Podcasting has become a major topic of conversation at Jacobs Media since Seth Resler joined the company more than two years ago. And a big story about podcasting that broke late last week is a great reason for Seth – our resident Digital Dot Connector – to bring you up-to-speed with what's new out at Apple and how it might impact radio. – FJ
Arguably, one of the biggest things holding the monetization of podcasts back has been the lack of usable metrics. Podcasters know how many downloads their episodes generate, but beyond that, data has been sparse. Do consumers actually listen to the podcasts they download or subscribe to? All the way through? When do they tune out? And why? No one really has the answers, leading to ongoing industry arguments and debates.
At the root of the problem has been Apple's lack of transparency.
In 2016, Apple served up over 10 billion podcast episode downloads and streaming plays across its platforms (iOS, macOS, and tvOS). That's up from 8 billion the year before, and they're on track for 20% growth in 2017. Apple is responsible for the vast majority of podcast downloads — so much so that Rob Walch, VP of Podcaster Relations at Libsyn is fond of saying, “If your podcast is not in Apple Podcasts, you're not podcasting.”
As a result, Apple has tons of data on podcasts; but it has not made that data available to podcasters. It's hard to calculate how much this lack of user metrics has hurt podcasting's ability to monetize. While there are some sponsors that have supported the medium based on a podcast's host-provided download numbers alone, and others that have used direct response ads to get around the lack of metrics, it's likely that the lack of actionable metrics has cost the medium significant revenue.
2017 Worldwide Development Conference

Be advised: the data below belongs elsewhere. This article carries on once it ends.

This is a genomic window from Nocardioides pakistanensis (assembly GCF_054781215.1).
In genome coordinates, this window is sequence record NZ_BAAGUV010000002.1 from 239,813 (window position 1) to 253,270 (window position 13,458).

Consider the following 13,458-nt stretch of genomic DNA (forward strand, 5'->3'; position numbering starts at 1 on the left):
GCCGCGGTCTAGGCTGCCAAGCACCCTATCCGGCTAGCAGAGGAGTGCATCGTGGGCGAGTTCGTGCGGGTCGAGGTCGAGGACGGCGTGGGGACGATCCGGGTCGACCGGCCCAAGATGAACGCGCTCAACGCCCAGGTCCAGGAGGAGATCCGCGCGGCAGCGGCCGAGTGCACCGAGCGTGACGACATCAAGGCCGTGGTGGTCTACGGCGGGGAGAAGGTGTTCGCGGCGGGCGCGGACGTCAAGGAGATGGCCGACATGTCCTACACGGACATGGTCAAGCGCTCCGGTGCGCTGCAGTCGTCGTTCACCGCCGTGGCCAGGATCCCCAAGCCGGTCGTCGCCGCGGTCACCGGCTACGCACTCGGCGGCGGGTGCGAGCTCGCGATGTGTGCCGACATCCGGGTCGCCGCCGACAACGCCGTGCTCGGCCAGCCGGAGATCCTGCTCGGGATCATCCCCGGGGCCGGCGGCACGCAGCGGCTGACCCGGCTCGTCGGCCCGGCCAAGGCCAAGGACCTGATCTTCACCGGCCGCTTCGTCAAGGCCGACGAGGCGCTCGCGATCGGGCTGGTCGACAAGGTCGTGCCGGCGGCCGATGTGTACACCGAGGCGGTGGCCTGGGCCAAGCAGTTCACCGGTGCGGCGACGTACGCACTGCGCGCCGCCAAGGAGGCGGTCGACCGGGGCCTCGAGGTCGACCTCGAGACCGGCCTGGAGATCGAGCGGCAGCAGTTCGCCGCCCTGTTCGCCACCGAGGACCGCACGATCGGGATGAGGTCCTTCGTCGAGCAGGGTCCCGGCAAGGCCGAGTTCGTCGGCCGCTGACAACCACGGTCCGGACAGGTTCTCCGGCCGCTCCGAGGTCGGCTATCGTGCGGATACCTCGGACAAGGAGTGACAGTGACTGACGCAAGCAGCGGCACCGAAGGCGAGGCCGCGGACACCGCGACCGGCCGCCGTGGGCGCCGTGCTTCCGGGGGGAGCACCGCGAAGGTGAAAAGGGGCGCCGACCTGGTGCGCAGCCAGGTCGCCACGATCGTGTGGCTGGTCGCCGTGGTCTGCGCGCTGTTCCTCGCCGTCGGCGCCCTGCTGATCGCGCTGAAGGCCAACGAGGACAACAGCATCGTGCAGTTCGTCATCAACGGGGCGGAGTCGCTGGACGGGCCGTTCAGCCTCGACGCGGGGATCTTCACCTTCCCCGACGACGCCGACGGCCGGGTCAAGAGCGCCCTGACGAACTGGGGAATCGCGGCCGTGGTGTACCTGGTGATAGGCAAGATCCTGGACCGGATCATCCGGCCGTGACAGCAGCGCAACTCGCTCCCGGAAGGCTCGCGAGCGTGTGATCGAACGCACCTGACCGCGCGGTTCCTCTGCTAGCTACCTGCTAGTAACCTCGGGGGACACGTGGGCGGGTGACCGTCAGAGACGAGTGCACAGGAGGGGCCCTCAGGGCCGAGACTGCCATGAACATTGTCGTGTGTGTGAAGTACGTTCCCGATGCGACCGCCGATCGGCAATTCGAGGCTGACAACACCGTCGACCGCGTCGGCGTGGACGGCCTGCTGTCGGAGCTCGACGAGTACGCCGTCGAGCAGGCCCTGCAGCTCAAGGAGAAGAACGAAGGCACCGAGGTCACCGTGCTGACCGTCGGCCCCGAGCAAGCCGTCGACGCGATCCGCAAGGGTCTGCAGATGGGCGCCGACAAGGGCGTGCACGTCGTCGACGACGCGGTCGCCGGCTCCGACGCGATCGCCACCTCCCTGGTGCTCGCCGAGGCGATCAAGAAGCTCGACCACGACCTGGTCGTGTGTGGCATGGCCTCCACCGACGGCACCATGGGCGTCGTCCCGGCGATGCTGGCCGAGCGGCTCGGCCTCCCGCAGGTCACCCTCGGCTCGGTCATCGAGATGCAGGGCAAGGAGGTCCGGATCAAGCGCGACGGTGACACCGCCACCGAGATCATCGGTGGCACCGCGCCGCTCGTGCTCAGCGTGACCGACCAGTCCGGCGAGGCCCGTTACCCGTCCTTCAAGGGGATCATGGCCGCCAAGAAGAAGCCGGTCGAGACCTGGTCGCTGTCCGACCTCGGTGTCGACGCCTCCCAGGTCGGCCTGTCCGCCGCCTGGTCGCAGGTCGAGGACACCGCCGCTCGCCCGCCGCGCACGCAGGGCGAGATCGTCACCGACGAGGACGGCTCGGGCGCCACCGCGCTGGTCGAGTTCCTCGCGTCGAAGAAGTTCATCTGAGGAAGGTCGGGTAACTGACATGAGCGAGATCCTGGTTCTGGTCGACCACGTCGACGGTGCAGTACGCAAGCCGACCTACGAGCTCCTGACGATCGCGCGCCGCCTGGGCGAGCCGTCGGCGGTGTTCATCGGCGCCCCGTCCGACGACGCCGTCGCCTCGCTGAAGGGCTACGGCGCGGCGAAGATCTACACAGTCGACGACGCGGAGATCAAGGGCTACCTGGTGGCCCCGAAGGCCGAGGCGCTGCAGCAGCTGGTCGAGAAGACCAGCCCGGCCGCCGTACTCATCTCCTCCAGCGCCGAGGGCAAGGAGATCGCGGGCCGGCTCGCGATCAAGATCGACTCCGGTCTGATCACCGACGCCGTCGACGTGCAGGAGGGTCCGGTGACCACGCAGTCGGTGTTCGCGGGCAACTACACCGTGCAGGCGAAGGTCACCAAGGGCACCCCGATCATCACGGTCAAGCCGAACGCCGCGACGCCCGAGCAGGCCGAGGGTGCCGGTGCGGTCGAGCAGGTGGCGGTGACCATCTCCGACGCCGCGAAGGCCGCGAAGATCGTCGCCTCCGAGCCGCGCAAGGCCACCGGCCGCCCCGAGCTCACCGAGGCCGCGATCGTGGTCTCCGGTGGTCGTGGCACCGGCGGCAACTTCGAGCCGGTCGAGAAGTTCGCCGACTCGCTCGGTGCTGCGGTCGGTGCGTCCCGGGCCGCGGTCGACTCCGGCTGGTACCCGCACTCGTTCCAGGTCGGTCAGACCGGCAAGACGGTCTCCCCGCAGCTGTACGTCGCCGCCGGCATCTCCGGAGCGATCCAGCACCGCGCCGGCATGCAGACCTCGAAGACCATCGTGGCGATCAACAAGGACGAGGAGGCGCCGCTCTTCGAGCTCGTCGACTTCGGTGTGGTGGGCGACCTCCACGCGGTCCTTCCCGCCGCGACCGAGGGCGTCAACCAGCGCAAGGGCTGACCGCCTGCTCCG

Last week, Apple hosted its annual Worldwide Developers Conference in San Jose. On Friday, it hosted a session that focused exclusively on new OS11 features for podcast fans and publishers. As someone who has created podcasts for years, and now consults Jacobs Media's clients on podcast strategies, this session was a big deal.
Seth Resler shows you how to use webinars to generate leads for your radio station's sales team.
What did Apple announce?
For podcast listeners, they gave their native Podcasts app a cosmetic overhaul, but no major new features. If you have an iPhone or an iPad, the Podcasts app that came pre-installed on your device features some new tabs.
For podcasters, Apple introduced new specs to allow content creators to have more control over how their podcast is displayed in the app. For example, podcasters can now indicate whether a particular upload is a teaser, a full episode, or bonus content.
Apple also embraced the distinction between podcasts that are produced in seasons and should be consumed in chronological order (such as Serial or S-Town, which are hard to get into mid-season, much like Game of Thrones or The Walking Dead), versus episodic podcasts where listeners are more likely to want the most recent episode (think of WTF or The Weeds, which are like The Tonight Show). Podcasters can now group episodes together in seasons and choose the order in which their episodes are displayed in the app.
Apple is introducing a handful of other new tags, such as episode summary, as well.
But here's where it gets really interesting…
Introducing Podcast Analytics